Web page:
[Erlang Forums] [Erlang/OTP Proposals/Proposals: RFC] Re-visiting EEP-0055

Austin Ziegler halostatue@REDACTED
Mon Apr 25 17:45:15 CEST 2022

On Mon, Apr 25, 2022 at 11:27 AM Michael Malter <airlangue@REDACTED> wrote:

> Well I would rather let Joe rest in peace but the reference is probably
> helpful there.
> Erlang is simple. I mean, that's how Joe saw it. He expressed it multiple
> times.

Simple is in the eye of the beholder. I would disagree with the assessment
that Erlang is simple, but From a Certain Point of View, it is, sure. Is it
simpler than Elixir? In some ways, yes. In other ways, no. If you’re trying
to say that Erlang is a *small* language, then I’d mostly agree. So is
Elixir, though. From certain points of view, Elixir is much easier to
apprehend than Erlang, because Erlang is more sparse than Elixir. As a

That said, it took me a *long* time to understand `=:=` because it’s a
complex, compound sigil (not used _that_ frequently) that I’ve never seen
in any other language (and I know quite a few). To _me_, `^Value -> …` is
clearer than `NewValue when Value =:= NewValue`. But that’s me.

> Do you remember the time when that was the Java motto ? Look at Java now.

I never remember such a day. Granted, it got much worse after the
introduction of J2EE and all that crap, but I never remember Java being

> Is it so hard to understand what we are saying ? For once it's pretty
> clear and without many diverging opinions.

Except that there *are* numerous diverging opinions. They just tend to be
drowned out by louder people who can’t seem to express their opposition in
the simple, clear terms that you and Loïc have, and instead are making
purely emotional expressions.

- it's not sufficiently useful to warrant another language features (you
> know, less is more)
> - it's yet another sigil and we hate them.

The former is arguable, and I’ve seen little in any of the threads about
this EEP to suggest that this is the case. The latter is a matter of taste,
but it’s also a legitimate concern. New sigils shouldn’t be added without
good reason. I’ve seen such discussions in Elixir and Ruby language
discussions, and sometimes a new sigil gets added (`&.` and `->()` in Ruby;
I like the former, hate the latter, although I use it).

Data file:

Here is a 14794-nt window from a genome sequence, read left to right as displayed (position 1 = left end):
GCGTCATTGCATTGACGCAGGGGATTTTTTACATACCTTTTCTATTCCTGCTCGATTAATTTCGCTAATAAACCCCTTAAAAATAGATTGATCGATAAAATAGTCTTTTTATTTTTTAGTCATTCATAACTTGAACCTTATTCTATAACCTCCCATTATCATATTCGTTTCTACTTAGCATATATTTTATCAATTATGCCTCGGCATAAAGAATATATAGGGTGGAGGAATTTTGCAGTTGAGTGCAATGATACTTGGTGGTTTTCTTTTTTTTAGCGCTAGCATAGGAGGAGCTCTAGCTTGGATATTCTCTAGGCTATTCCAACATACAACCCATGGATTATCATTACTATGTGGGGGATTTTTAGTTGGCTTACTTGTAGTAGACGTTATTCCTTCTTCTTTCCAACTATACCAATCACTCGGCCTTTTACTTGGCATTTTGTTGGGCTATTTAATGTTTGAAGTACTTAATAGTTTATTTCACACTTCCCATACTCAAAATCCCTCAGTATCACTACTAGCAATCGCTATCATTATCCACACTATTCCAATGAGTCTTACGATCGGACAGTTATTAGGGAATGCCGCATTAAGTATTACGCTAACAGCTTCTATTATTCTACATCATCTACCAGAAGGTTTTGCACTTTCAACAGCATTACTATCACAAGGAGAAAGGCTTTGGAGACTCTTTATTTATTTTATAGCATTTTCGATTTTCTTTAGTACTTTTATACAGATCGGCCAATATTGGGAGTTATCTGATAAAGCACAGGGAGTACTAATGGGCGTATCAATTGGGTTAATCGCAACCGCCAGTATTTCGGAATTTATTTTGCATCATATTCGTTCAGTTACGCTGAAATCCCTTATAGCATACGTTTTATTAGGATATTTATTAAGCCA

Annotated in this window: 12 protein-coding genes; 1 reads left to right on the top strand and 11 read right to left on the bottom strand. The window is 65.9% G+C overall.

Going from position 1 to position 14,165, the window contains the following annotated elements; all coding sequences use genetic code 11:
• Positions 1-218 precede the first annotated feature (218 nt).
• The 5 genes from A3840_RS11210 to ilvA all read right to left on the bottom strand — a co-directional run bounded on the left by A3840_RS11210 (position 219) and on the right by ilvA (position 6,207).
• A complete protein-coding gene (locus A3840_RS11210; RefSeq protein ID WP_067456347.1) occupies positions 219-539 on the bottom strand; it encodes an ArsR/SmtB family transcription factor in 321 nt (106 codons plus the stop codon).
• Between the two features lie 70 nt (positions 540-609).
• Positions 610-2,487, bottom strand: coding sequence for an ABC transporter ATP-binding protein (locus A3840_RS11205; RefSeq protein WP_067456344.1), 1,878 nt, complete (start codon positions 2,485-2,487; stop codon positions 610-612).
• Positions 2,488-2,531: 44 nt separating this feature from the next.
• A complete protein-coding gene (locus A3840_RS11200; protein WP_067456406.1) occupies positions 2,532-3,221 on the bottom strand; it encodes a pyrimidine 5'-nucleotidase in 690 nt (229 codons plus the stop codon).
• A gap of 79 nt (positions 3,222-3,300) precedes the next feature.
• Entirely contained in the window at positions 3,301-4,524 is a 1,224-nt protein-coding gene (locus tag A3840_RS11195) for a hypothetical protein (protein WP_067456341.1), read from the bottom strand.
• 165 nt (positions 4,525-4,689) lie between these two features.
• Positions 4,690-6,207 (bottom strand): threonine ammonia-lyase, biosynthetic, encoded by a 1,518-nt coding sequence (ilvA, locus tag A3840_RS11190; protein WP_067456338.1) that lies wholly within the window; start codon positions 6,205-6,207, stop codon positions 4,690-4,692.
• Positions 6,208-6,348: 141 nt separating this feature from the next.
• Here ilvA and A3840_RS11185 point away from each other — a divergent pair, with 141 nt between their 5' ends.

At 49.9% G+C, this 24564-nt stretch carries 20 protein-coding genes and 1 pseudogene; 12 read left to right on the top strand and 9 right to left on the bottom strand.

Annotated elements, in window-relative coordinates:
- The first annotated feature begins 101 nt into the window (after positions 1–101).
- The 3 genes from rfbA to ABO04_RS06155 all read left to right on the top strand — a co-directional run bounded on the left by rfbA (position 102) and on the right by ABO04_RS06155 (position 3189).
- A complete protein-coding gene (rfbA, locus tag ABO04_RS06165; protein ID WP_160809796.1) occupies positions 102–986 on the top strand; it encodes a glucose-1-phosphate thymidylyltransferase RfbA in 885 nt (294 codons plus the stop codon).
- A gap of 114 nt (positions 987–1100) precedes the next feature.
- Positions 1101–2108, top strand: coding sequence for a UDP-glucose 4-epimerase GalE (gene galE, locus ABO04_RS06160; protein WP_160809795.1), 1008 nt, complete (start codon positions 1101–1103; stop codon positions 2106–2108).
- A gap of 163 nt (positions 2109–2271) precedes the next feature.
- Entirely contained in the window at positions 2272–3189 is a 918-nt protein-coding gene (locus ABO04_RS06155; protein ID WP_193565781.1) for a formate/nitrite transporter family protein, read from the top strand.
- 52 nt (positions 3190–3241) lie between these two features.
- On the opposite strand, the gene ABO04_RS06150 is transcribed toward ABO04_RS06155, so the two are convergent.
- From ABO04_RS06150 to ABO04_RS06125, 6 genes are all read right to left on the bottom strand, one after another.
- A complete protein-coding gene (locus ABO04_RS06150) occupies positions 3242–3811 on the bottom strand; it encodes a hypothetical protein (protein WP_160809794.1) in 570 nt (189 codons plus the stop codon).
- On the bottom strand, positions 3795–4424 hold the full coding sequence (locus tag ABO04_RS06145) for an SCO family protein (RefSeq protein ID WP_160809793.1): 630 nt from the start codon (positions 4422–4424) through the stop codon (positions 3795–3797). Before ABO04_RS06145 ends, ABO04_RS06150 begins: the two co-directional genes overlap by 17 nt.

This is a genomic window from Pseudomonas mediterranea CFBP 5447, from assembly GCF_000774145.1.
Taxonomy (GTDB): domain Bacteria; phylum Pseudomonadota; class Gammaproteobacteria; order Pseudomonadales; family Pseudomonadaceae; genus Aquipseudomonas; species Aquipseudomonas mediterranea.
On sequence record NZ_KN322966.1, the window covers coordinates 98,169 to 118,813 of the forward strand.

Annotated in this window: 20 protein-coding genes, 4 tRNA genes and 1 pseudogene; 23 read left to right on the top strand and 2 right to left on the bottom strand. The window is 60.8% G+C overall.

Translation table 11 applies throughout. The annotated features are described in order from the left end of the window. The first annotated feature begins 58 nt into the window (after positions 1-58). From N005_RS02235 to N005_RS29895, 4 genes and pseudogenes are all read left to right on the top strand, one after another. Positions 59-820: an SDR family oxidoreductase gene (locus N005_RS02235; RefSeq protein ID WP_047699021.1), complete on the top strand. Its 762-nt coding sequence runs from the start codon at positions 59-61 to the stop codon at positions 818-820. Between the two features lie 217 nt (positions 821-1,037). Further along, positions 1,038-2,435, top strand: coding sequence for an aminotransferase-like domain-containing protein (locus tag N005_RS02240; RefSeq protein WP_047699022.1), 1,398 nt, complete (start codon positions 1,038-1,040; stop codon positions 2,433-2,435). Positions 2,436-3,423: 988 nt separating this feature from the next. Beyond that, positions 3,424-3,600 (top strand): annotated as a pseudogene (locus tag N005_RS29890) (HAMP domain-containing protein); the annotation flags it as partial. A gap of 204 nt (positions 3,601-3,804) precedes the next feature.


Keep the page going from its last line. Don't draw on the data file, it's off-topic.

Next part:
Not addressed in the original EEP (probably because it wasn’t originally
considered) is whether expressing pinning might improve the compiler’s
ability to generate better code. It’s been raised on the forum though, and
it should be considered. If nothing else, it starts to indicate that there
may be more use than simply avoiding guard clauses (which IMO is worthy in
and of itself).


Le lun. 25 avr. 2022 à 17:14, Austin Ziegler <halostatue@REDACTED> a
> écrit :
>> On Mon, Apr 25, 2022 at 10:58 AM Stanislav Ledenev <s.ledenev@REDACTED>
>> wrote:
>>> One question - why? Just because we can?
>>> Erlang is doomed, Sorry Joe, we f**d things up.
>> I really can’t help but laugh at over the top reactions like this and
>> those who can’t help but bash Elixir because they don’t like the syntax.
>> What if this syntax (or some other syntax) helps the compiler generate
>> better (safer, faster, *whatever*) code? How would anyone know unless it
>> gets tried? Why would anyone want to try it when they know that a certain
>> vocal subset of the community are going to be pitching embarrassing fits
>> over it?
>> If this is introduced in OTP 26, then stop upgrading. Seriously. Stay on
>> OTP 25 or before. But seriously, stop acting like children about this and
>> saying that things are fucked up (because they’re not; you just don’t like
>> this because you don’t like it). The only *real* objection that I’ve
>> seen that makes sense to me is from Loïc, which is that it might be better
>> to enable *annotations*, even if the only annotation initially available
>> is for pinning. (My personal feeling on the annotation concept is that
>> `^pin Variable` doesn’t feel right to me, but maybe `^pin:Variable` or
>> `^pin{Variable}` or `^{pin}Variable` or something else, although more
>> sigil-y, would be clearer.
>> I mostly use Elixir, but often read Erlang codebases. On the Elixir core
>> mailing list, there are frequent redirects to approach something as a
>> possible PR to Erlang/OTP because it’s something that should benefit all
>> BEAM languages.
>> Telemetry started as an Elixir library, but was quickly changed to a pure
>> Erlang approach because it makes more sense to be something that all BEAM
>> languages can use.
>> Elixir has — and I suspect both LFE and Gleam both have — *enhanced *the
>> BEAM through wider exposure, code contributions, and other contributions.
>> If you can’t argue a feature request like in this EEP on its merits (or
>> lack thereof) without trying to bash Elixir, then maybe you don’t actually
>> have an argument, but an emotional outburst, and should just *discard* your
>> rant after writing it.
>> -a
>> --
>> Austin Ziegler • halostatue@REDACTEDaustin@REDACTED
>> http://www.halostatue.ca/http://twitter.com/halostatue

Austin Ziegler • halostatue@REDACTEDaustin@REDACTED
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